Eddy Merckx broke down in tears on hearing about the death of Felice Gimondi on Friday evening, going on to eloquently describe his emotions with a simple but highly symbolic phrase: “This time I’m the one who has lost.”
76-year-old Gimondi died of a heart attack while swimming in the sea off the coast of Giardini Naxos in Sicily, southern Italy, while on holiday. Merckx was on holiday in Switzerland when told of the tragic news.
Merckx and Gimondi were huge rivals during their careers in the sixties and early seventies. Merckx often dominated but it was arguably Gimondi’s tenacity and huge talents that elevated the Belgian to the status of Greatest of All Time. Gimondi eventually adopted his racing style, winning whenever he could, without suffering under Merckx’s dominance and defeating his biggest rivals whenever he spotted a weakness.
Gimondi is one of only seven men to win all three Grand Tours. He won the 1965 Tour de France as a 22-year-old neo-pro, won the Giro d’Italia three times in 1965, 1967 and then in 1976, defeating Merckx at 34, winning the penultimate stage in his home city of Bergamo, beating Merckx in the sprint.
The rivalry between Merckx and Gimondi sparked reciprocal respect and then lead to a true friendship that continued after their careers and could be seen whenever they met in public and private.
Merckx broken down in tears when he was told of Gimondi’s passing by La Gazzetta dello Sport.
“This time I’m the one who has lost,” he later told the Italian news agency ANSA, the Cannibal gracefully accepting defeat from his biggest rival as the highest form of respect.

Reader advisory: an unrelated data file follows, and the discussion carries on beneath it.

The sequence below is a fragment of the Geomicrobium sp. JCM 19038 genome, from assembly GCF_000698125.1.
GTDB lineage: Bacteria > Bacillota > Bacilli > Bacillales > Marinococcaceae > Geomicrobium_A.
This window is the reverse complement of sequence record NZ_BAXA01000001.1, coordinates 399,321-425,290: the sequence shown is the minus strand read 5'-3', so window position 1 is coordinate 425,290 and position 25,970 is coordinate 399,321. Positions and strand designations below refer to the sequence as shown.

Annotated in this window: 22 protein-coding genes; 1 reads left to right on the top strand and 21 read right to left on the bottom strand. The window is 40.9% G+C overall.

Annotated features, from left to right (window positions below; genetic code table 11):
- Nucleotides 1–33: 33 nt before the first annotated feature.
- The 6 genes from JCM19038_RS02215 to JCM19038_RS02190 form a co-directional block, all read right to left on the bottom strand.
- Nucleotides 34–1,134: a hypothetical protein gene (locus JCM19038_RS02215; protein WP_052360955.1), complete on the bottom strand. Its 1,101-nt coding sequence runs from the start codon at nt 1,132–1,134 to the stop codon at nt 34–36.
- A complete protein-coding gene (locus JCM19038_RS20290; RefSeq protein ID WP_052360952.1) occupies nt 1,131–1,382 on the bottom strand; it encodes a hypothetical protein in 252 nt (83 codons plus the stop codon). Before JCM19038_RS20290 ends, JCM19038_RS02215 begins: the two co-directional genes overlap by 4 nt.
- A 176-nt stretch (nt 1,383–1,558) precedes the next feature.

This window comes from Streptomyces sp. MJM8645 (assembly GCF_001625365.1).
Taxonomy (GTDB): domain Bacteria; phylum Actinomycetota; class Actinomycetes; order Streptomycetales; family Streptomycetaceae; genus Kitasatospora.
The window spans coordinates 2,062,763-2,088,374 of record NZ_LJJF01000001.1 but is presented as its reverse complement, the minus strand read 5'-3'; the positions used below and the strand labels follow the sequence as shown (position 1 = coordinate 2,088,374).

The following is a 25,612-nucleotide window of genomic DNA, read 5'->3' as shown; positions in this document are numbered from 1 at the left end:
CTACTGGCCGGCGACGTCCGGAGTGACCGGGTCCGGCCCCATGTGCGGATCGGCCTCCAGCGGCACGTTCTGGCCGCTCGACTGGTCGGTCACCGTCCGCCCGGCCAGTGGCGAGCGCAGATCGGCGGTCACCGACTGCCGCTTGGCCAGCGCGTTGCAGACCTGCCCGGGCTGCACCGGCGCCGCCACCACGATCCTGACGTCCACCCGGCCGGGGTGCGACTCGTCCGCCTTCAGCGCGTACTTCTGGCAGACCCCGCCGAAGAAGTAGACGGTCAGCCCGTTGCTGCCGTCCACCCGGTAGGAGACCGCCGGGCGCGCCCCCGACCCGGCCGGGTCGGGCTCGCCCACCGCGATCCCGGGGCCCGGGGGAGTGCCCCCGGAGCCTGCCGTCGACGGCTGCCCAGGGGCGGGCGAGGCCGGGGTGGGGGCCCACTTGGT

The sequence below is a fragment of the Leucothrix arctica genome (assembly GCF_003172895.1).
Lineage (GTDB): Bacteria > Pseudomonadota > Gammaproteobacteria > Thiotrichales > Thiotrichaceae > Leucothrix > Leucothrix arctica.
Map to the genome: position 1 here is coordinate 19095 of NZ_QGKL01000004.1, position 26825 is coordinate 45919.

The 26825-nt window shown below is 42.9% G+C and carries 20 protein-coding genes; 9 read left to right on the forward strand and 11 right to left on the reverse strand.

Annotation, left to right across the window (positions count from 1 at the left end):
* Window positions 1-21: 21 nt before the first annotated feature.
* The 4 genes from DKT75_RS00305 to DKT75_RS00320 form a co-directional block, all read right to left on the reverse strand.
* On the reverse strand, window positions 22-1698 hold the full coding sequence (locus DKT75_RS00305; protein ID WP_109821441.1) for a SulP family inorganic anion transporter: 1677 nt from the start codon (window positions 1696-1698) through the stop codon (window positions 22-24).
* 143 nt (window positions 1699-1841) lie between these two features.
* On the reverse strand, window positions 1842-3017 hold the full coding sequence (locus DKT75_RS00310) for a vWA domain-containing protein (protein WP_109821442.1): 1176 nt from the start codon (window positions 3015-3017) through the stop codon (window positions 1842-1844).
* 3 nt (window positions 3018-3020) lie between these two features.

“I’ve most of all lost friend, as well a historic rival. We raced against each other for years but we became friends. I’d spoken to him just a couple of weeks ago as often did. I’m in shock.”
“Felice was a great person first of all and then a great campione. We’ve lost him and it’s a huge blow for cycling. Our duels in racing come to mind and I realise a part of my life has also gone forever. He was one of the true greats of the sport.”
Gimondi was inducted into the Giro d'Italia Hall of Fame in 2013, becoming the second rider to enter Merckx. This video recalled his career.
Enjoy your first month for just £1 / $1 / €1
*Read 5 free articles per month without a subscription
Try your first month for just £1 / $1 / €1
Thank you for signing up to Cycling News. You will receive a verification email shortly.
There was a problem. Please refresh the page and try again.